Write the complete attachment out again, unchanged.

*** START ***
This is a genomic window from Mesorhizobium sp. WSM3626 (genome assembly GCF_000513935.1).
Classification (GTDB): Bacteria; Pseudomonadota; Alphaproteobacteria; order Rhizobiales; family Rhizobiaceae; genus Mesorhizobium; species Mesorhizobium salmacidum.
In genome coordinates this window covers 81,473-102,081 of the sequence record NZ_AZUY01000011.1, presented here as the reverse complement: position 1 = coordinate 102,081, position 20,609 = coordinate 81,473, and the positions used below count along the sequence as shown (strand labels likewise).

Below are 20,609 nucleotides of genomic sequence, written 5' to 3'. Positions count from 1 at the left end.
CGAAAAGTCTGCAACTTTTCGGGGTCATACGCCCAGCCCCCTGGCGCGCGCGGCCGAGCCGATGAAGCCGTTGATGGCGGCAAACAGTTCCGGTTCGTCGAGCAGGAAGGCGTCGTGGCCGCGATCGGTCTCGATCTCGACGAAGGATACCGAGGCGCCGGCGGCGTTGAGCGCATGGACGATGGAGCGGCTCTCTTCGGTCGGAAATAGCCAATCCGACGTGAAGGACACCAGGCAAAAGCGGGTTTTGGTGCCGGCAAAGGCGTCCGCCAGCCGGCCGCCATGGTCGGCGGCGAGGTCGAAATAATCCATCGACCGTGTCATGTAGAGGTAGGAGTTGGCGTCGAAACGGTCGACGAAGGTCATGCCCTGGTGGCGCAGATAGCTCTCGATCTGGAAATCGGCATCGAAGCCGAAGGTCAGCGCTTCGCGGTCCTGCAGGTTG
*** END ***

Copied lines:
This is a genomic window from Mesorhizobium sp. WSM3626 (genome assembly GCF_000513935.1).
Classification (GTDB): Bacteria; Pseudomonadota; Alphaproteobacteria; order Rhizobiales; family Rhizobiaceae; genus Mesorhizobium; species Mesorhizobium salmacidum.
In genome coordinates this window covers 81,473-102,081 of the sequence record NZ_AZUY01000011.1, presented here as the reverse complement: position 1 = coordinate 102,081, position 20,609 = coordinate 81,473, and the positions used below count along the sequence as shown (strand labels likewise).

Below are 20,609 nucleotides of genomic sequence, written 5' to 3'. Positions count from 1 at the left end.
CGAAAAGTCTGCAACTTTTCGGGGTCATACGCCCAGCCCCCTGGCGCGCGCGGCCGAGCCGATGAAGCCGTTGATGGCGGCAAACAGTTCCGGTTCGTCGAGCAGGAAGGCGTCGTGGCCGCGATCGGTCTCGATCTCGACGAAGGATACCGAGGCGCCGGCGGCGTTGAGCGCATGGACGATGGAGCGGCTCTCTTCGGTCGGAAATAGCCAATCCGACGTGAAGGACACCAGGCAAAAGCGGGTTTTGGTGCCGGCAAAGGCGTCCGCCAGCCGGCCGCCATGGTCGGCGGCGAGGTCGAAATAATCCATCGACCGTGTCATGTAGAGGTAGGAGTTGGCGTCGAAACGGTCGACGAAGGTCATGCCCTGGTGGCGCAGATAGCTCTCGATCTGGAAATCGGCATCGAAGCCGAAGGTCAGCGCTTCGCGGTCCTGCAGGTTG